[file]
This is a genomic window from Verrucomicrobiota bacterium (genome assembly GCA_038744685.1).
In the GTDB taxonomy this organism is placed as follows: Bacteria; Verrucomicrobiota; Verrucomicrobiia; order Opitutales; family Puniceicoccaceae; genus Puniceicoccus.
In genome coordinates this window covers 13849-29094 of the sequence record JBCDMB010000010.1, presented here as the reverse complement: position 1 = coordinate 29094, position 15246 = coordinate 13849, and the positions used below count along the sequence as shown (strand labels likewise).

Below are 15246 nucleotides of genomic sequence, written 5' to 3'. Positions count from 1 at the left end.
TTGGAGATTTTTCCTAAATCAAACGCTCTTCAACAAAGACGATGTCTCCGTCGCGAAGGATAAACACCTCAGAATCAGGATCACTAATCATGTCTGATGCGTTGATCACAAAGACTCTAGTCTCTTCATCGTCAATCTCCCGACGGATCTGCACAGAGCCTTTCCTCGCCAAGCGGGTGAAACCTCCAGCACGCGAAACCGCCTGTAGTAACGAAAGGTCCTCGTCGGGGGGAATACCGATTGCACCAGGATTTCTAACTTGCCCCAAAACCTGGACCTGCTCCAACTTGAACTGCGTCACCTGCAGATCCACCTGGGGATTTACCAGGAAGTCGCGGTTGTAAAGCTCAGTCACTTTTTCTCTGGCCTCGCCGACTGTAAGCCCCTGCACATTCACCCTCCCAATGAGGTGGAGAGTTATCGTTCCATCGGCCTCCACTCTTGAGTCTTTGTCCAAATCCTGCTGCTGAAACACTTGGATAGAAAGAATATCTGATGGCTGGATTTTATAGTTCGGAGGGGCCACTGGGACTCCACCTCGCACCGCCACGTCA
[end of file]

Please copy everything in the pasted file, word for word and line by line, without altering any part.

This is a genomic window from Verrucomicrobiota bacterium (genome assembly GCA_038744685.1).
In the GTDB taxonomy this organism is placed as follows: Bacteria; Verrucomicrobiota; Verrucomicrobiia; order Opitutales; family Puniceicoccaceae; genus Puniceicoccus.
In genome coordinates this window covers 13849-29094 of the sequence record JBCDMB010000010.1, presented here as the reverse complement: position 1 = coordinate 29094, position 15246 = coordinate 13849, and the positions used below count along the sequence as shown (strand labels likewise).

Below are 15246 nucleotides of genomic sequence, written 5' to 3'. Positions count from 1 at the left end.
TTGGAGATTTTTCCTAAATCAAACGCTCTTCAACAAAGACGATGTCTCCGTCGCGAAGGATAAACACCTCAGAATCAGGATCACTAATCATGTCTGATGCGTTGATCACAAAGACTCTAGTCTCTTCATCGTCAATCTCCCGACGGATCTGCACAGAGCCTTTCCTCGCCAAGCGGGTGAAACCTCCAGCACGCGAAACCGCCTGTAGTAACGAAAGGTCCTCGTCGGGGGGAATACCGATTGCACCAGGATTTCTAACTTGCCCCAAAACCTGGACCTGCTCCAACTTGAACTGCGTCACCTGCAGATCCACCTGGGGATTTACCAGGAAGTCGCGGTTGTAAAGCTCAGTCACTTTTTCTCTGGCCTCGCCGACTGTAAGCCCCTGCACATTCACCCTCCCAATGAGGTGGAGAGTTATCGTTCCATCGGCCTCCACTCTTGAGTCTTTGTCCAAATCCTGCTGCTGAAACACTTGGATAGAAAGAATATCTGATGGCTGGATTTTATAGTTCGGAGGGGCCACTGGGACTCCACCTCGCACCGCCACGTCA